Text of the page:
Floods we get. Drought, we're not so sure.
A new study published in Geophysical Research Letters finds that the entire west coast of North America is in for a lot more rain - and flooding - caused by atmospheric rivers of the sort that's been hammering California.
It's a matter of physics. Warmer temperatures increase evaporation. A warmer atmosphere holds more water vapour. A warmer, wetter atmosphere is more energized, powerful, and leads to the creation of atmospheric rivers.
From Climate Central:
Days on which atmospheric rivers reach the West Coast each year could increase by a third this century, if greenhouse gas pollution continues to rise sharply, Pacific Northwest National Laboratory researchers concluded after running model simulations.
Currently, the West Coast is likely to receive rain or snow from atmospheric rivers between 25 and 40 days each year, the analysis concluded. By century’s end, that’s expected to rise to between 35 and 55 days annually.
Meanwhile, the number of days each year on which the atmospheric rivers bring “extreme” amounts of rain and snow to the region could increase by more than a quarter.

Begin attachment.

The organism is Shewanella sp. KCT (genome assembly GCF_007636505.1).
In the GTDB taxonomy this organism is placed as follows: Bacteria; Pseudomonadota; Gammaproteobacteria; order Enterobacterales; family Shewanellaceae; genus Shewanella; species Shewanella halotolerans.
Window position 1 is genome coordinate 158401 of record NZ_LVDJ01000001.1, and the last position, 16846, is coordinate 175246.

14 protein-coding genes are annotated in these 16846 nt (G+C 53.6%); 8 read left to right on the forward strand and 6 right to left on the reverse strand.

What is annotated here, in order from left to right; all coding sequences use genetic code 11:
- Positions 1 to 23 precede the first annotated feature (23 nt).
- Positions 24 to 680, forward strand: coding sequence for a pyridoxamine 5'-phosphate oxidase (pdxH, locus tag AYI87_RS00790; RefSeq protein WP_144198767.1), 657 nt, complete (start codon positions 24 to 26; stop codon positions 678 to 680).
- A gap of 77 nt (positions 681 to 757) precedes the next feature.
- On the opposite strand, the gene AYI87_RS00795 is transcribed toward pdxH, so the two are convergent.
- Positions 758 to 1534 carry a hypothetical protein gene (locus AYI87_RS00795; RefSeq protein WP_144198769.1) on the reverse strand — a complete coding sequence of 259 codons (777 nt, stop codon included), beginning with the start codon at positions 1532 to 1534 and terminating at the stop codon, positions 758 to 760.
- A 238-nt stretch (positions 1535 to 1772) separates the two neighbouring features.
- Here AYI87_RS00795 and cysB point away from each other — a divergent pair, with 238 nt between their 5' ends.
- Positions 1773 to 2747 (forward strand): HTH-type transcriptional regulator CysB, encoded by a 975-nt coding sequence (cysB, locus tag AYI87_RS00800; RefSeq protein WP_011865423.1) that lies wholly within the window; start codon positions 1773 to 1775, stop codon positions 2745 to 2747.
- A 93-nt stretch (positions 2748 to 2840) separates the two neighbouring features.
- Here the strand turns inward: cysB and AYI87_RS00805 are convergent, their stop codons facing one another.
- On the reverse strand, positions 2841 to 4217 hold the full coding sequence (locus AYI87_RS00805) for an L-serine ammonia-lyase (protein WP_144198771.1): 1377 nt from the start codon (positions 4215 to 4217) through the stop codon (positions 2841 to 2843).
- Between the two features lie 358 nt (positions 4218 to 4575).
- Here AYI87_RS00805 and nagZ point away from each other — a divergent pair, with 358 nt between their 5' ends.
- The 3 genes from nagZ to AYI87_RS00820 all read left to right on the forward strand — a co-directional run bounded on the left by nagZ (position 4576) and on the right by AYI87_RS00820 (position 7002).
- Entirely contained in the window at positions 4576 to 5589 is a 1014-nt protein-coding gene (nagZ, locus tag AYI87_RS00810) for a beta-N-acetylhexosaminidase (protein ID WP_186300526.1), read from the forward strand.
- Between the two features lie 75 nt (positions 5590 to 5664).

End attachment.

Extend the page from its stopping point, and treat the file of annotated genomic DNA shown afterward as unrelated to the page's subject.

The good news is that there's not a lot of level land along the coast. Unfortunately the exceptions include estuaries such as the Fraser Valley, including the densely populated Lower Mainland. Already susceptible to sea level rise and storm surge, heavy mountain runoff overwhelming the banks of the Fraser present another major flooding risk.
Does this mean that west coast droughts are solved? Not so much. Today we're seeing a new phenomenon sometimes called "flash droughts" or "hot droughts." These are destructive, seasonal droughts marked by an interruption of precipitation coupled with intense heat waves, conditions that can impair crop growth.
“The role of anthropogenic influences on the lack of precipitation is still an open question,” said Kevin Anchukaitis, a paleoclimatologist and earth systems geographer at the University of Arizona. “Different research groups have come to different conclusions.”
Rising temperatures are expected to accelerate evaporation and lead to drier conditions across the West — producing what scientists call hot droughts.
Anchukaitis said atmospheric rivers don’t necessarily affect the conditions that produce hot droughts.
But the “severity and duration” of droughts, Anchukaitis said, “will depend on a complex interplay between temperature increases, uncertain long-term precipitation trends and the punctuated role of drought-busting atmospheric rivers.”